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WEST GLACIER – Admit it.

If someone suggested you watch artists perform an hour-long dance about climate change, you might shoot them your best “have-you-lost-your-mind” look.

But your curiosity level might be raised, too.

When Karen Kaufmann’s phone rang in February 2015 and the caller asked her about putting together just such a production, her reaction, although certainly not the same, at least followed a similar arc.

“I grappled with it,” says Kaufmann, artistic director at the University of Montana’s CoMotion Dance Project. “The topic overwhelmed me. It was not immediately intuitive” how one would go about choreographing climate change.

The person on the other end of the line – Melissa Sladek of the Crown of the Continent Research Learning Center – had seen what Kaufmann and CoMotion had accomplished with “Fire Speaks the Land,” an interpretive dance that tackled the ecology of fire.

That was different, Kaufmann felt. Flames from a fire all but dance above the materials they are burning.

Dancing to the tune of a mass of ice slowly melting away was another story.

***

As a thunderstorm pushed its way over the west side of Glacier National Park four nights ago, CoMotion launched into the last of three performances in the park that debuted “Changing Balance/Balancing Change.”

It happened in one of the places on Earth where climate change is most obvious. On a landscape that contained 150 glaciers in 1850, only 25 remain in the national park named for them, and scientists predict those will disappear in the next five to 15 years.

“To be performing up here, where the changes are so visible, in the Crown of the Continent power spot, is a great honor,” Kaufmann says.

Obviously, Kaufmann chose to act on Sladek’s request. The Glacier National Park Conservancy commissioned the dance.

Like “Fire Speaks the Land,” it’s more than dancers dancing. The performance also uses original music and narration, video production and live interactions with the audience, and merges entertainment with a teachable moment.

The Glacier Conservancy wanted a production with information aimed at a middle school audience – CoMotion will start performing it for that demographic in schools this fall – but adults may learn a thing or three about climate change as well.

Zane Emstad of Anoka, Minn., who attended Wednesday’s performance at the West Glacier Community Center after reading about it in the Hungry Horse News, wasn’t one of them.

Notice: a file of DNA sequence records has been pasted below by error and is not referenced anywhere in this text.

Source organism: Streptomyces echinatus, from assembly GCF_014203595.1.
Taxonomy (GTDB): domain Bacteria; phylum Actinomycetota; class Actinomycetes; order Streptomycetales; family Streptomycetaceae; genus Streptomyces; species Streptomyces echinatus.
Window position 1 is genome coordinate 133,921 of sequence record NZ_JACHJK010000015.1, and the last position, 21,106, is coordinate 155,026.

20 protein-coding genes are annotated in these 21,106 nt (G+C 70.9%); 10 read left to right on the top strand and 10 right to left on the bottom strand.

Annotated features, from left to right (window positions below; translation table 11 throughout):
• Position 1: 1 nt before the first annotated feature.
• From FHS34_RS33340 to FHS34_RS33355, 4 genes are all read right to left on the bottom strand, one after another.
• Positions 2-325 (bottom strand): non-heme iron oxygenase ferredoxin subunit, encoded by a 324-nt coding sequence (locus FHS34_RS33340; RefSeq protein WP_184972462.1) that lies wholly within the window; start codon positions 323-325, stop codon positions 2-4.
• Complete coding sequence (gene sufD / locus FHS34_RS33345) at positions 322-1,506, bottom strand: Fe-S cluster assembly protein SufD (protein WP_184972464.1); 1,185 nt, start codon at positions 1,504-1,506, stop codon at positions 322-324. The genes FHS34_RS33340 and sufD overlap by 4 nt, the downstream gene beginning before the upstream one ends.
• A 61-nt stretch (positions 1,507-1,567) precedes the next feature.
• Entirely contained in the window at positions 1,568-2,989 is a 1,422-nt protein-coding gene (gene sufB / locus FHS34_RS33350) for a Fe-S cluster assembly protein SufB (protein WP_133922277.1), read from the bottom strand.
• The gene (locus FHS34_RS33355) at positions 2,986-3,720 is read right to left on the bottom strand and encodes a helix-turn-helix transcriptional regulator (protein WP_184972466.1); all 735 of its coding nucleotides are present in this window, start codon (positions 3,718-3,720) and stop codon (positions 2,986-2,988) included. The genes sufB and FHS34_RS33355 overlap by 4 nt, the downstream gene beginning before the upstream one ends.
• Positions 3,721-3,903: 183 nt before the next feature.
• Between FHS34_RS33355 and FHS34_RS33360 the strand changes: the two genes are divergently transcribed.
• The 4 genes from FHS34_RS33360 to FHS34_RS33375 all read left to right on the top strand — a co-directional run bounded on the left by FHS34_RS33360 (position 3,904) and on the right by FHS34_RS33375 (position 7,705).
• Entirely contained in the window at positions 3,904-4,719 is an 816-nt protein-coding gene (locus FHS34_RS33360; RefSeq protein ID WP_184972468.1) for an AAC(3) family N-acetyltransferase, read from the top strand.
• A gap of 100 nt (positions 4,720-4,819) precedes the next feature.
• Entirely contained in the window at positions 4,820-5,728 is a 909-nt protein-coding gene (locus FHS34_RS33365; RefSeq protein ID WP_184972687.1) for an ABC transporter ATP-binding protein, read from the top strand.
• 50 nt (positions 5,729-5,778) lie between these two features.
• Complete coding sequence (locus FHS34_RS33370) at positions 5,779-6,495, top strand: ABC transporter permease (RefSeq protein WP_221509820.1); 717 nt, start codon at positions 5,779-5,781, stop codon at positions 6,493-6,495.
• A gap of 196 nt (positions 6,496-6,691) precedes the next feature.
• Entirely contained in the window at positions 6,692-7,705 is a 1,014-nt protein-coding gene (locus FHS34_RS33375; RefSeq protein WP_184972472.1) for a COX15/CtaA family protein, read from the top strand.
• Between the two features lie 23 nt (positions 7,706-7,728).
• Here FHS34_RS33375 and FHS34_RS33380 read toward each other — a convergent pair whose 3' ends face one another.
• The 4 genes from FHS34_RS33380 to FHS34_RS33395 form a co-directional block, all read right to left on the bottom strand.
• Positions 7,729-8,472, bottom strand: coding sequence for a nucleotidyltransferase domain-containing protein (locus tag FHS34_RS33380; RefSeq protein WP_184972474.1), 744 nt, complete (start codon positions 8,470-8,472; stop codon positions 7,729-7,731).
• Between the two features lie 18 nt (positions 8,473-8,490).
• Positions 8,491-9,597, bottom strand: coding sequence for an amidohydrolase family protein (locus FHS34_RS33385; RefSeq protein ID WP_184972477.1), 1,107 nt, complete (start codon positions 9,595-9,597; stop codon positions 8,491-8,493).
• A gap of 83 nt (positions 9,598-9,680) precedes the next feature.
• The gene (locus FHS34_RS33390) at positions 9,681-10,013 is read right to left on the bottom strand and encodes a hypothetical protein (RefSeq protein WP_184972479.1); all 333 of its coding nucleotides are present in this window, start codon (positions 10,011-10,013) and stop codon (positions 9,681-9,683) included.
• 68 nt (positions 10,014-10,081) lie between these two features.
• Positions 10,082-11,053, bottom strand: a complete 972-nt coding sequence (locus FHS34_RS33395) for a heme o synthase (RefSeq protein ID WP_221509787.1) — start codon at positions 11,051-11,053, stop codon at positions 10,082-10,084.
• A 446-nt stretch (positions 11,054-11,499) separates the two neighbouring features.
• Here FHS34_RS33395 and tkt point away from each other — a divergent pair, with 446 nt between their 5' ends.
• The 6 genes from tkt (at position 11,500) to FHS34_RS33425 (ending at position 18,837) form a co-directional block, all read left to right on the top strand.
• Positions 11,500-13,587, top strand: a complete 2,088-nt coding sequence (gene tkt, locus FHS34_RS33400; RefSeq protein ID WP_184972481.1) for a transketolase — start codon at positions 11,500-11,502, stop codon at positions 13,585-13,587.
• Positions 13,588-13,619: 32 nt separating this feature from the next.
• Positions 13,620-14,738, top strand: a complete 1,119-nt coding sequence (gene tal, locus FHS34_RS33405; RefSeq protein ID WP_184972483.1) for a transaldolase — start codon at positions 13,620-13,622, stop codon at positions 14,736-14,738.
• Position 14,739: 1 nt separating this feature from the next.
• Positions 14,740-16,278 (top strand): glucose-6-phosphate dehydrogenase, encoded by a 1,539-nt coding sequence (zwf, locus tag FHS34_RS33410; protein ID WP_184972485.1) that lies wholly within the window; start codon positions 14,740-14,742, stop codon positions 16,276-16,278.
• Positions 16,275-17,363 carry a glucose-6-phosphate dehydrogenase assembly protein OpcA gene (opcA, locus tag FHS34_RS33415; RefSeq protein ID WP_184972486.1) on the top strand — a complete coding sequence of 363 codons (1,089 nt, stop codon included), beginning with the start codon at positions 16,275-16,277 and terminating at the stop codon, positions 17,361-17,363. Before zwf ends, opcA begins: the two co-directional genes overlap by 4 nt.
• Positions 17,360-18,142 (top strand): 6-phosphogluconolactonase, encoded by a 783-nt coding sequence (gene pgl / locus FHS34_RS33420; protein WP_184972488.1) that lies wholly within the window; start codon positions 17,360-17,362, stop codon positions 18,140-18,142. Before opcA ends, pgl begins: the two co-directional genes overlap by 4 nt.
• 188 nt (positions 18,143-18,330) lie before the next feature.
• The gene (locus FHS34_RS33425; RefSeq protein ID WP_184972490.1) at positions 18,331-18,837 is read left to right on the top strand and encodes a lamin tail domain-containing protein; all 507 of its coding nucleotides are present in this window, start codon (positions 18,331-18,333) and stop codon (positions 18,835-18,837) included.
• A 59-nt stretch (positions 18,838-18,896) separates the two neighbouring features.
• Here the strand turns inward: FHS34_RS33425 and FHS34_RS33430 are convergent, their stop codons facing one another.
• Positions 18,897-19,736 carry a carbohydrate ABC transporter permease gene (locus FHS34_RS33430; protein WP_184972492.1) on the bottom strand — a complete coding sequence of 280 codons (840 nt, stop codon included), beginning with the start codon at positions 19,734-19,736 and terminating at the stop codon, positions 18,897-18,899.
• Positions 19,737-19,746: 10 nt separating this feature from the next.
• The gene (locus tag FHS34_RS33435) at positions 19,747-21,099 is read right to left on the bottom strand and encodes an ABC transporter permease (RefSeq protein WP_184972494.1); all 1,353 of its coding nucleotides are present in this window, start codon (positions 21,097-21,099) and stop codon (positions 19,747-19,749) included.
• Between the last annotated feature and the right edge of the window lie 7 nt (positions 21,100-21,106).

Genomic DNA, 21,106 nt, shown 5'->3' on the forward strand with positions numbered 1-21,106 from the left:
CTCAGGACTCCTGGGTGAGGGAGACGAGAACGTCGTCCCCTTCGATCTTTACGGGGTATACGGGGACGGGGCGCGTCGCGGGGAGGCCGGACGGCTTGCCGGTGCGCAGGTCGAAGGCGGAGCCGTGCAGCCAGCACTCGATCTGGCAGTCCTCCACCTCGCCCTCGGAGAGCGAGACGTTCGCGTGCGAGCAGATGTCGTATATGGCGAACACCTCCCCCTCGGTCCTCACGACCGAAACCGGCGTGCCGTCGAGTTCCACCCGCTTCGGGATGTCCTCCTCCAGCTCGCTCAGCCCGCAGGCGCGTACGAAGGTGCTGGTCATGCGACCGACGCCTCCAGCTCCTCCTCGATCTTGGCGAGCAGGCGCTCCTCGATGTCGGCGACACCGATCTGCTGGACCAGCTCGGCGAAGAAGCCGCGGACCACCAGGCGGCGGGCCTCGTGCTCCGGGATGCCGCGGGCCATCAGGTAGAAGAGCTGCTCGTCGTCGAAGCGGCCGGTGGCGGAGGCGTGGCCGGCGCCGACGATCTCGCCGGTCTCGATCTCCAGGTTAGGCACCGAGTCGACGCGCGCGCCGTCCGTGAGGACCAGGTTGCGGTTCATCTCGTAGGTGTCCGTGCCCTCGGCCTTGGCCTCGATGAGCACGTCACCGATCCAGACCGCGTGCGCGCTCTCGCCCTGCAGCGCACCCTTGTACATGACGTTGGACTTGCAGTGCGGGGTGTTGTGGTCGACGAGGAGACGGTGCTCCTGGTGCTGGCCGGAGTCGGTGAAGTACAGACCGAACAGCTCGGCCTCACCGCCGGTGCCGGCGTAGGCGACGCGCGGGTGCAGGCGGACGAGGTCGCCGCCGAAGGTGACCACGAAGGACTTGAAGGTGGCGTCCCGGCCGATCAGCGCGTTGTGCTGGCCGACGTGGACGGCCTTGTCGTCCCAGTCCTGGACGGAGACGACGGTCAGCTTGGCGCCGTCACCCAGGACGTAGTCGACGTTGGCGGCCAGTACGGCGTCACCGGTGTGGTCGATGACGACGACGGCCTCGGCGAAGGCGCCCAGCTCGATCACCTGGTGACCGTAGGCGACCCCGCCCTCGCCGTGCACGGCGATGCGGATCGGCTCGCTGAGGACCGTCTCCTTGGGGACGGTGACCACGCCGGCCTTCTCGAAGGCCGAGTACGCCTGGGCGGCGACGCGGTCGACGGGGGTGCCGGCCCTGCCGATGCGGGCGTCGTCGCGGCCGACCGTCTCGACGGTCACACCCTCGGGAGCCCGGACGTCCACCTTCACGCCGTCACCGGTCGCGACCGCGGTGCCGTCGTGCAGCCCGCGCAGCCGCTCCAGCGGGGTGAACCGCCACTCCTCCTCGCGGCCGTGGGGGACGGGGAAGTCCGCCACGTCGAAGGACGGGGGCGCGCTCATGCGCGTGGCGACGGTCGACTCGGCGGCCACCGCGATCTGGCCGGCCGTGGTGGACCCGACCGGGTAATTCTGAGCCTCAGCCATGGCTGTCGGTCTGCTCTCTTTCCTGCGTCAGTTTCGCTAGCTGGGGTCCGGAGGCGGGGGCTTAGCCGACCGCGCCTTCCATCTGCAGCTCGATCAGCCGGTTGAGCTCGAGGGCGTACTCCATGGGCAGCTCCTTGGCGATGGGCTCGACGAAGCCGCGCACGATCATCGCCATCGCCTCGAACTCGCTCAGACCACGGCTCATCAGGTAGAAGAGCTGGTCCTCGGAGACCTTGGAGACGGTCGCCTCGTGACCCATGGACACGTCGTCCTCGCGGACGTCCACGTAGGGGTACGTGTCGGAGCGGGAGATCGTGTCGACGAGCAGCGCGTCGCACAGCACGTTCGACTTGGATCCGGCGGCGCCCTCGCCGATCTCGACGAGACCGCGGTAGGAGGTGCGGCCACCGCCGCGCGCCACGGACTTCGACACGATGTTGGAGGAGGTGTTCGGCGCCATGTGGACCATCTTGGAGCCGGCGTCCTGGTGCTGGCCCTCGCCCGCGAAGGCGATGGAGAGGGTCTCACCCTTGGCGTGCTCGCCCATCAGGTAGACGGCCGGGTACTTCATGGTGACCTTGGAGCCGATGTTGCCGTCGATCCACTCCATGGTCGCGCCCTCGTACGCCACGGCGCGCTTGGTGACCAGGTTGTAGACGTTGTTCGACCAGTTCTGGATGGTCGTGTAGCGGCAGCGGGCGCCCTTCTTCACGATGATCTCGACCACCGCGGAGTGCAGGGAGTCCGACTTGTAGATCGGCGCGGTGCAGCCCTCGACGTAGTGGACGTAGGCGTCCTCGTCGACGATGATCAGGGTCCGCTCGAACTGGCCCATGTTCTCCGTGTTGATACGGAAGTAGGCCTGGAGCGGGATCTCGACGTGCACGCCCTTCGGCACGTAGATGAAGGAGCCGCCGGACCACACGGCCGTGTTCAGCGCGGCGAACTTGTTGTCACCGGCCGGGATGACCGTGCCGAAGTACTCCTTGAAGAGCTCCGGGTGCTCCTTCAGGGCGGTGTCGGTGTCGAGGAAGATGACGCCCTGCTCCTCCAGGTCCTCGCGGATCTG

“It didn’t tell me anything I didn’t know,” Emstad said.

However, Emstad is a scientist – a chemical engineer – who still found the performance “beautiful.”

“It’s information that needs to be repeated,” he said. “I thought it was absolutely effective.”

Emstad has been visiting Glacier for 10 years now. He sums up the park’s vanishing glaciers in a word.

“Heartbreaking,” he says.

***

Part way through “Changing Balance/Balancing Change,” dancer Ashley Griffith was leading an audience of park visitors through an exercise that graphically demonstrated to them how rapidly the earth’s climate is changing.

The planet has been warming, they had learned through the dance, long before greenhouse gases were a concern – at a rate of about 1 degree every 1,000 years.

Now, with more greenhouse gases in the mix, it’s 1 degree every 100 years.

With one second representing a century, Griffith had the audience doing a dance move to represent an increase of one degree – crouching over and touching their toes, then rising up and stretching their arms toward the sky.

Half the audience took 10 long seconds to slowly go from crouching to hands held high.

The other half made the same move in a split second. It’s a visual counter to deniers who shrug off climate change by pointing out that the planet’s climate has always been in flux.

Of course it has. But never have those changes been coming as fast and furious as they are now, the dance demonstrates.

At another point, its narration and musical lyrics argue another oft-heard comment – that, any time the temperature dips below zero or a big snow falls, it’s proof that climate change is a hoax.